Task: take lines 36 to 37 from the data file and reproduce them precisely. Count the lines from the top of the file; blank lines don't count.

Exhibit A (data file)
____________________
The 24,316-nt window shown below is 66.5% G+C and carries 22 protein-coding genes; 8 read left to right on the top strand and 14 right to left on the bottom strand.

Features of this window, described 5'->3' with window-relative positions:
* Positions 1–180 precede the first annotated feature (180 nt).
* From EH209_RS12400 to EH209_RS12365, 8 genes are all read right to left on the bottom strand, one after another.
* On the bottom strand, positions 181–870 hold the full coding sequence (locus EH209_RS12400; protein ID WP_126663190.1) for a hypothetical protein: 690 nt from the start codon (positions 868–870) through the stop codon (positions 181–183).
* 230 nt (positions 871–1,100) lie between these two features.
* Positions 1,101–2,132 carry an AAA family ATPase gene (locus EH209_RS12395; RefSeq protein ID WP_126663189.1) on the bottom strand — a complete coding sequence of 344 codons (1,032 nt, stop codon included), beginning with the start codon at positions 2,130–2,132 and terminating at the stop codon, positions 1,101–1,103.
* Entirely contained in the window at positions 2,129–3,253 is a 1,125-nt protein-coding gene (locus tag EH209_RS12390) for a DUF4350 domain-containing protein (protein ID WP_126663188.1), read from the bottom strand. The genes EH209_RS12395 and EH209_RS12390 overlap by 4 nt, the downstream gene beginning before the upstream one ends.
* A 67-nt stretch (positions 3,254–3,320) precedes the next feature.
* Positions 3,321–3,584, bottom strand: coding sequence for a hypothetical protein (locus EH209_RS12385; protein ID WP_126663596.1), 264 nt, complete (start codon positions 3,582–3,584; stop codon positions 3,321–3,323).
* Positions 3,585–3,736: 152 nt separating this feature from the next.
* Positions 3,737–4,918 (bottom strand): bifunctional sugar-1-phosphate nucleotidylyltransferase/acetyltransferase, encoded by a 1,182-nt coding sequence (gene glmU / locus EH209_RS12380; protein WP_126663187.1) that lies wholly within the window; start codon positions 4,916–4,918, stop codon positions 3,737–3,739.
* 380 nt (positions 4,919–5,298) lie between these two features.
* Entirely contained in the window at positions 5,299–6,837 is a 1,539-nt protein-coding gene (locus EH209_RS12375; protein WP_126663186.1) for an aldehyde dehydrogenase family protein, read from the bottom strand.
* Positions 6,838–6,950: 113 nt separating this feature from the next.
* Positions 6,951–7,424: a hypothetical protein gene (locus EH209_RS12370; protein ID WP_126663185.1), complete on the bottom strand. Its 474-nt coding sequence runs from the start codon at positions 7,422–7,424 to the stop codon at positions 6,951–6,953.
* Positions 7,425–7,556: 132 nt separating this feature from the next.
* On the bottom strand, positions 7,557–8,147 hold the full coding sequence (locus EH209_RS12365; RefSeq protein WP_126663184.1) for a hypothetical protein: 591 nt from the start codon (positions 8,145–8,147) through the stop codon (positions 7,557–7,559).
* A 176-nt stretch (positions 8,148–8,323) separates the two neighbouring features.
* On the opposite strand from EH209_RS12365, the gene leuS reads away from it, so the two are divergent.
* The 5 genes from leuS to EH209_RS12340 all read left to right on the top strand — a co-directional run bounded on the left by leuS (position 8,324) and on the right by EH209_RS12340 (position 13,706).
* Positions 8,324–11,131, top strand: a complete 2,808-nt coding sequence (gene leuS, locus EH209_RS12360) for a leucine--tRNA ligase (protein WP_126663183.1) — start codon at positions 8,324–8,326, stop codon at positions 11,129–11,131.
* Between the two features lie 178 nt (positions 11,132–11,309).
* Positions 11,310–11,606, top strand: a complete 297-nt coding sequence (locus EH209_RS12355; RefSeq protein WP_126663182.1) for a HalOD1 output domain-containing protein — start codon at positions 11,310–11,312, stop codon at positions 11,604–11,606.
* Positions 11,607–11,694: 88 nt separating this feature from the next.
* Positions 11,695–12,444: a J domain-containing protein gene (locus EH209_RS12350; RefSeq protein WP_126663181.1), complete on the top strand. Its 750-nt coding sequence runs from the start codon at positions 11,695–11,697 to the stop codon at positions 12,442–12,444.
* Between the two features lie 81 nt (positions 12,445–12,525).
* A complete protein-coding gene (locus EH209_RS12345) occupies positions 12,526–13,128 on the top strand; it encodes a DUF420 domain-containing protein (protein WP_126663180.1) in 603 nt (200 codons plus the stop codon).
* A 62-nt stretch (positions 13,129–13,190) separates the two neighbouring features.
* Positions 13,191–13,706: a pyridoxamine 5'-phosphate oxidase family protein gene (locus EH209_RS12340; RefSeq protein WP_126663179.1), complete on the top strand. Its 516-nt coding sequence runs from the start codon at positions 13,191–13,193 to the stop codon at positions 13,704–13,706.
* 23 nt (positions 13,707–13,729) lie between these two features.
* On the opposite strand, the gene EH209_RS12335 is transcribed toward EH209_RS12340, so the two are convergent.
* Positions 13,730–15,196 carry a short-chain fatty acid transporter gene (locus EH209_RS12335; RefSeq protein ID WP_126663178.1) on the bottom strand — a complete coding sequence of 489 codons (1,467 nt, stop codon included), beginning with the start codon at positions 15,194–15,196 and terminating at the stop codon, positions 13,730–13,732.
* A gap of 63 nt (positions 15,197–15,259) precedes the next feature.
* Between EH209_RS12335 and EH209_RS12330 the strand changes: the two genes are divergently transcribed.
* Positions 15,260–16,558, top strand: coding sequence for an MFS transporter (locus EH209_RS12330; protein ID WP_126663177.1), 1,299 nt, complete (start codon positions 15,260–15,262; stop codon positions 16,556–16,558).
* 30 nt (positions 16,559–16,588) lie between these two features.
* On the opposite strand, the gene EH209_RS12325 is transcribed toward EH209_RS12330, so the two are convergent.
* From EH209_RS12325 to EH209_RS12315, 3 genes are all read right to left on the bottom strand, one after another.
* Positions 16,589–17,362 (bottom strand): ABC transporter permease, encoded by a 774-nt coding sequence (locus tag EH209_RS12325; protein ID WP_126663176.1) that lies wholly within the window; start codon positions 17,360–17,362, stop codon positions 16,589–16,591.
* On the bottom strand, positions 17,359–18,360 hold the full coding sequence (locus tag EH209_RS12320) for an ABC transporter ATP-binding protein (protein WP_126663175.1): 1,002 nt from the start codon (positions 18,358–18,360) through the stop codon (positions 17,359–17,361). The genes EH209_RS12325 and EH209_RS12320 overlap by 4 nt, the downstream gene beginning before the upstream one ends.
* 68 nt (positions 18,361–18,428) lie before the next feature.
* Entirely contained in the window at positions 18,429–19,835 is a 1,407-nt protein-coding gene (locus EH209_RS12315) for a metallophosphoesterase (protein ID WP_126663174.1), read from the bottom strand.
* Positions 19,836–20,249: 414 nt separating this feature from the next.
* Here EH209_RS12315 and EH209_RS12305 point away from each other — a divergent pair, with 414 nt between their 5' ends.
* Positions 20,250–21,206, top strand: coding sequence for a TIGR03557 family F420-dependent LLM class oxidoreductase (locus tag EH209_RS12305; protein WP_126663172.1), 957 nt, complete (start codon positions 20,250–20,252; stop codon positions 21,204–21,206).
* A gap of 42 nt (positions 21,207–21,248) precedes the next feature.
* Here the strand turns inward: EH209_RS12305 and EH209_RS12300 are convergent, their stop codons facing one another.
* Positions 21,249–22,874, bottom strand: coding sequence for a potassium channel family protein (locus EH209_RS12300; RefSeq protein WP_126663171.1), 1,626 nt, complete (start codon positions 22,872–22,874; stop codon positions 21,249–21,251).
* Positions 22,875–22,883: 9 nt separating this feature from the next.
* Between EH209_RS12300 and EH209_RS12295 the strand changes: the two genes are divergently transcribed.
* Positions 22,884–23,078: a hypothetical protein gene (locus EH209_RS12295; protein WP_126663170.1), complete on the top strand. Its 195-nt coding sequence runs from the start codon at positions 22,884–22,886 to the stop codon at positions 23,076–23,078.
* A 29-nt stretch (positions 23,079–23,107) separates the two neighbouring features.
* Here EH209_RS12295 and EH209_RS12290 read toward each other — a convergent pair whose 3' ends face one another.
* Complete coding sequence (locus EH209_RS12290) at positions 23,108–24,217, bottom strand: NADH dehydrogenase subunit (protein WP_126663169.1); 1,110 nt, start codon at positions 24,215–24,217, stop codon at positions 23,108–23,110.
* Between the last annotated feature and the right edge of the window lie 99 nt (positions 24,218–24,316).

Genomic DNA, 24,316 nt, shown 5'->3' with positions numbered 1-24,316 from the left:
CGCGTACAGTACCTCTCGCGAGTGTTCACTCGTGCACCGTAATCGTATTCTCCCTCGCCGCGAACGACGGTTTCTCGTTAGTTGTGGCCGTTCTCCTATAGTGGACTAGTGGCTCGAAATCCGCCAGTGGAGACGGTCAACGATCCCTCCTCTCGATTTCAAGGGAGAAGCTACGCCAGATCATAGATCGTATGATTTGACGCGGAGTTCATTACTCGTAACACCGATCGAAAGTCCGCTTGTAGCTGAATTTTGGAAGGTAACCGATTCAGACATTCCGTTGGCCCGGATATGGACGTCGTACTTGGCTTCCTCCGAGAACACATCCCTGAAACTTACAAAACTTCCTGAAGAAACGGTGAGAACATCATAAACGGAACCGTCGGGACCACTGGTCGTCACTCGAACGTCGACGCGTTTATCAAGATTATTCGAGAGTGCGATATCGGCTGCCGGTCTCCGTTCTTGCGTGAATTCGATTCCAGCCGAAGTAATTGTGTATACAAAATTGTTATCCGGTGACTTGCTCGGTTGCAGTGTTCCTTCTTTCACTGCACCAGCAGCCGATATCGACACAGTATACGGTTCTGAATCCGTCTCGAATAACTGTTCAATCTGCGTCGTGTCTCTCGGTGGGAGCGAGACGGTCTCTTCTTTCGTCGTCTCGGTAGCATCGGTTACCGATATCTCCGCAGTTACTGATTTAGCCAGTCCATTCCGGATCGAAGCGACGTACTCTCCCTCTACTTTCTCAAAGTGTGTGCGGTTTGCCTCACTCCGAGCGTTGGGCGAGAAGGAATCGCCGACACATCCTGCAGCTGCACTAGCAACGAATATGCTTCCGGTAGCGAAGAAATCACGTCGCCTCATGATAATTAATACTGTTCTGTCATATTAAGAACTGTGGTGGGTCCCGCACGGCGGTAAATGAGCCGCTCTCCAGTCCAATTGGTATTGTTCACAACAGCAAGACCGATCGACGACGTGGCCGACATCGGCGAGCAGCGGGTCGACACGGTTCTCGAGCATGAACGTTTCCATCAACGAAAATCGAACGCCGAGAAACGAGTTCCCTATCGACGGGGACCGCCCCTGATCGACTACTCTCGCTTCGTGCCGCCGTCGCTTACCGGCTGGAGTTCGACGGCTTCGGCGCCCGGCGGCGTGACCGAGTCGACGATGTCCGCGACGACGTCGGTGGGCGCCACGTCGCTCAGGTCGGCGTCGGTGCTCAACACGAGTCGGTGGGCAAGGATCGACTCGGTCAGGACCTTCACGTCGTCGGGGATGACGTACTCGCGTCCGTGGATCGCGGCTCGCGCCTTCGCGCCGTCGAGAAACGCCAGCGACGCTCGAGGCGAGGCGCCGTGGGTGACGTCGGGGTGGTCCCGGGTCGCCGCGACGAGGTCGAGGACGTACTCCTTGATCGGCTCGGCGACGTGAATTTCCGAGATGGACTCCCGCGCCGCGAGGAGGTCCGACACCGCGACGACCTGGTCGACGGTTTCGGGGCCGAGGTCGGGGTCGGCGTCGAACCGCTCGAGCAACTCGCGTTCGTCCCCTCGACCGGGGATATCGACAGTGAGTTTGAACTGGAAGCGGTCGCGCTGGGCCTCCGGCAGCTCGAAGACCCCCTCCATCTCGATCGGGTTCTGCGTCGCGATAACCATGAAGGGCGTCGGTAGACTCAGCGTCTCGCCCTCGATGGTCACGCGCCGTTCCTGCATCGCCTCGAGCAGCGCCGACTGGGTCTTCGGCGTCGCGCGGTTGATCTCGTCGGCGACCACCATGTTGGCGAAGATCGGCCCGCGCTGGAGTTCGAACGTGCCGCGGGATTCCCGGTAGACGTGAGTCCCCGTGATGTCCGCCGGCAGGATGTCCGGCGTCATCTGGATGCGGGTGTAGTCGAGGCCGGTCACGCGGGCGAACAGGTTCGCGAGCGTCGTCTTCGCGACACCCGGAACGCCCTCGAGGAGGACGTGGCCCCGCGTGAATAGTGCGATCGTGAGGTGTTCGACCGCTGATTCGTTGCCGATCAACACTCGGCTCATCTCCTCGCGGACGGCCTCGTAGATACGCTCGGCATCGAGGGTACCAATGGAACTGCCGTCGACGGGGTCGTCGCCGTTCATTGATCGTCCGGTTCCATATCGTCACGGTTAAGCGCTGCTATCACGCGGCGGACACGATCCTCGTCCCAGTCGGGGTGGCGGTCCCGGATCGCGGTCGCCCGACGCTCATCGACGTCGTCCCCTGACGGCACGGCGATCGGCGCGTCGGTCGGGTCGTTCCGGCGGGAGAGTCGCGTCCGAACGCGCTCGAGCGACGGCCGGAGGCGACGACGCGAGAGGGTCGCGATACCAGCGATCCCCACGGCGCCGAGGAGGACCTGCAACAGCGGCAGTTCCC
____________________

* Positions 15,260–16,558, top strand: coding sequence for an MFS transporter (locus EH209_RS12330; protein ID WP_126663177.1), 1,299 nt, complete (start codon positions 15,260–15,262; stop codon positions 16,556–16,558).
* 30 nt (positions 16,559–16,588) lie between these two features.